REVIEWED BY BARRY GARDNER:


SANDRA WEST PROWELL – The Killing of Monday Brown. Phoebe Siegel #2. Walker, hardcover, 1994. Bantam, paperback, 1996.

   I’ve got this picture of a sweet LOL cozy fan spying the three names on the spine and pouncing on it with little yips of anticipation, carrying it home and settling down with a cup of tea for a nice comfortable read … and then the widening eyes, the shocked expression, the flushed face, and the sense of betrayal. Fair warms my heart, it does.

   Phoebe Siegel is an ex-cop who’s now a private investigator in Billings, Montana. She’s got a large family, an old house she wants to fix up, a lot of emotional baggage, and some bad memories from her last case.

   A murder of Crow Indians from the |nearby reservation show up in her front yard, referred to her by a cop friend of hers who’s their relative. One of the family has been arrested for the murder of an artifact-stealing white man, and they want Phoebe to find out what really happened. There’s a German artifact dealer in town who seems to have an in with the government, and several more complications, one of which being that the Indians hand her a bunch of stolen artifacts.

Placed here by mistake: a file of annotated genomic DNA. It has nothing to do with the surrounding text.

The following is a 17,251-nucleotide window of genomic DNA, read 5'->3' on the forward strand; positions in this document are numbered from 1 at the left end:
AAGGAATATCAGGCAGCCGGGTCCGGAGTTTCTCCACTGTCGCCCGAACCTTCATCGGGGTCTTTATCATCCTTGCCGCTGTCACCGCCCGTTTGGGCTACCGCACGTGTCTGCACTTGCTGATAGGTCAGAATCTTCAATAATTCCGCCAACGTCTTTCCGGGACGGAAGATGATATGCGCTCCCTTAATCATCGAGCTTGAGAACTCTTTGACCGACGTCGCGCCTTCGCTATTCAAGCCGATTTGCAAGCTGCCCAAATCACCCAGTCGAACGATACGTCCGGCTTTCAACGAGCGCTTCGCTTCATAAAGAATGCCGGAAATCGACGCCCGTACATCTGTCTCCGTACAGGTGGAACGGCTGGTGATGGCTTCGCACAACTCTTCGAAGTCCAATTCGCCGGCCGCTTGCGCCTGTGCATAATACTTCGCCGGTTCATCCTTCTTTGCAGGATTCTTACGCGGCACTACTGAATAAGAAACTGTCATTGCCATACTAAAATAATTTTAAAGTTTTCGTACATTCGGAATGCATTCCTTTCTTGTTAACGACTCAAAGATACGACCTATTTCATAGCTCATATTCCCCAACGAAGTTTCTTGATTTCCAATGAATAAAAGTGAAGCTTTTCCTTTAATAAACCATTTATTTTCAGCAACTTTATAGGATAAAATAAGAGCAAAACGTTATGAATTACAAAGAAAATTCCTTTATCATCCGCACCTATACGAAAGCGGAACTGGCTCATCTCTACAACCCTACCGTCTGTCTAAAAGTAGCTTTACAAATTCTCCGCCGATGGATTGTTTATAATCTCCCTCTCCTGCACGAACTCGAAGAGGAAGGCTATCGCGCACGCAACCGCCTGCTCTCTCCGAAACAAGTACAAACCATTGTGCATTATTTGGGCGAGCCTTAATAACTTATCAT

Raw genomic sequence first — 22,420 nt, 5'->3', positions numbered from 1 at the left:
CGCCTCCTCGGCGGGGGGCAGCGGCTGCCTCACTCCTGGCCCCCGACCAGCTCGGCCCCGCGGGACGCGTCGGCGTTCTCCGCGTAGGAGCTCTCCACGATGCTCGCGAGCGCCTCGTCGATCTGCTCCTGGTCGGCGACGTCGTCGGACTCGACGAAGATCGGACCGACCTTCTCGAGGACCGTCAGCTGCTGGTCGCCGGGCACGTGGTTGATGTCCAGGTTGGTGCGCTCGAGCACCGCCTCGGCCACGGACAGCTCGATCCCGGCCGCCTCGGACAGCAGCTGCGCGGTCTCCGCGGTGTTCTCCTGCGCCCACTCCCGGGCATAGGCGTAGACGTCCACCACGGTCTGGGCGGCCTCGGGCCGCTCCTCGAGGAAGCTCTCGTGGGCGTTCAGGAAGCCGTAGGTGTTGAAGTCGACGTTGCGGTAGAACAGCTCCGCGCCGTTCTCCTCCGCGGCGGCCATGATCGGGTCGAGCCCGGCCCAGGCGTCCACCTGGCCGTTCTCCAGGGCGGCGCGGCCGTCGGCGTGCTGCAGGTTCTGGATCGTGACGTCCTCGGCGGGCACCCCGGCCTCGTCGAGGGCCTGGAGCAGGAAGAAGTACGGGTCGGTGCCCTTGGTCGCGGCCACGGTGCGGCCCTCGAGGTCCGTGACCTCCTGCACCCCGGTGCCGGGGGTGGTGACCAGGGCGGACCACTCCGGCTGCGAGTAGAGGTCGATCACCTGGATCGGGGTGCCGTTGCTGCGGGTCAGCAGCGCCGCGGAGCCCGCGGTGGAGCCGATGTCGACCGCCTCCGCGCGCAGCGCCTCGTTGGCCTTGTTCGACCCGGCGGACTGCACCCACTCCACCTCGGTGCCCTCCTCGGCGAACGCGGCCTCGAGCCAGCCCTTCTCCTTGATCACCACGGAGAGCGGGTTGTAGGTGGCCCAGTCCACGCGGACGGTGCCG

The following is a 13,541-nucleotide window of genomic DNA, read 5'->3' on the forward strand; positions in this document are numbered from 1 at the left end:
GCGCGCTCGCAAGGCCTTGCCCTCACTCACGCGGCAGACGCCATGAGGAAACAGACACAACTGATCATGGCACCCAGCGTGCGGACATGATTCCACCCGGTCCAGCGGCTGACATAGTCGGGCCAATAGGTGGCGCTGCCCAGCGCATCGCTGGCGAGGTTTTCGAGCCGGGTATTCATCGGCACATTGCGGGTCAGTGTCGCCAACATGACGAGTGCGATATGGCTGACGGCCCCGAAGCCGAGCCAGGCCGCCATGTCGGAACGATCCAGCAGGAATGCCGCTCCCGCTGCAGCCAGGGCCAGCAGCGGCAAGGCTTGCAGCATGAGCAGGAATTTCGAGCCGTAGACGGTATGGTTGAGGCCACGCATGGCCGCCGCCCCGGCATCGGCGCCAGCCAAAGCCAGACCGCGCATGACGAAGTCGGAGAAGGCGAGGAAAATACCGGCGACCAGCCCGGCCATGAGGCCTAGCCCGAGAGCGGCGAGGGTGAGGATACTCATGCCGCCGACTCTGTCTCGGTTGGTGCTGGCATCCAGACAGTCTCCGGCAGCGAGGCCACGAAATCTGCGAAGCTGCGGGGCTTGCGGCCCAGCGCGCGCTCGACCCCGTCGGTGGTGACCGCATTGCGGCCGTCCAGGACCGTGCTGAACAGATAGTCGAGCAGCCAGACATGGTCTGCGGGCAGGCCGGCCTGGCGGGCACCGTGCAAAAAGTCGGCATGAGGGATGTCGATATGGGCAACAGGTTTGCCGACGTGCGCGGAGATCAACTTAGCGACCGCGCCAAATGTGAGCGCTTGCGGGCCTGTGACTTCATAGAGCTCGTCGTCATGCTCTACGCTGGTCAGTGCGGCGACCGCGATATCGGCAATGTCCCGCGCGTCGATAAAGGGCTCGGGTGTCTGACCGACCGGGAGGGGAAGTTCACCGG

This is a pretty good book, and anything but a cozy. Siegel is rougher’n hell and has a mouth on her like a stevedore. She’s an interesting character, and most of the other players are well drawn too.

   Prowell is one of the better prose-handlers I’ve see in the newer writers of late, and has a real feel for the Montana landscape. The plot wasn’t bad at all — I’m always surprised, any more, to be able to I say that — but she tossed in a lot of no-doubt authentic Native American mysticism that she seemed to like a lot, and which didn’t do anything for me at all.

   I haven’t read her first book, which is into its second printing but I’m moderately impressed with this one. I understand she’s got a six-figure contract from Bantam, and that impressive she ain’t.

— Reprinted from Ah Sweet Mysteries #12, March 1994.


      The Phoebe Siegel series —

By Evil Means (1993). Nominated for nominated for the Hammett Prize and the Shamus Award.

The Killing of Monday Brown (1994). Nominated for the Shamus Award.
When Wallflowers Die (1996).
An Accepted Sorrow (unpublished).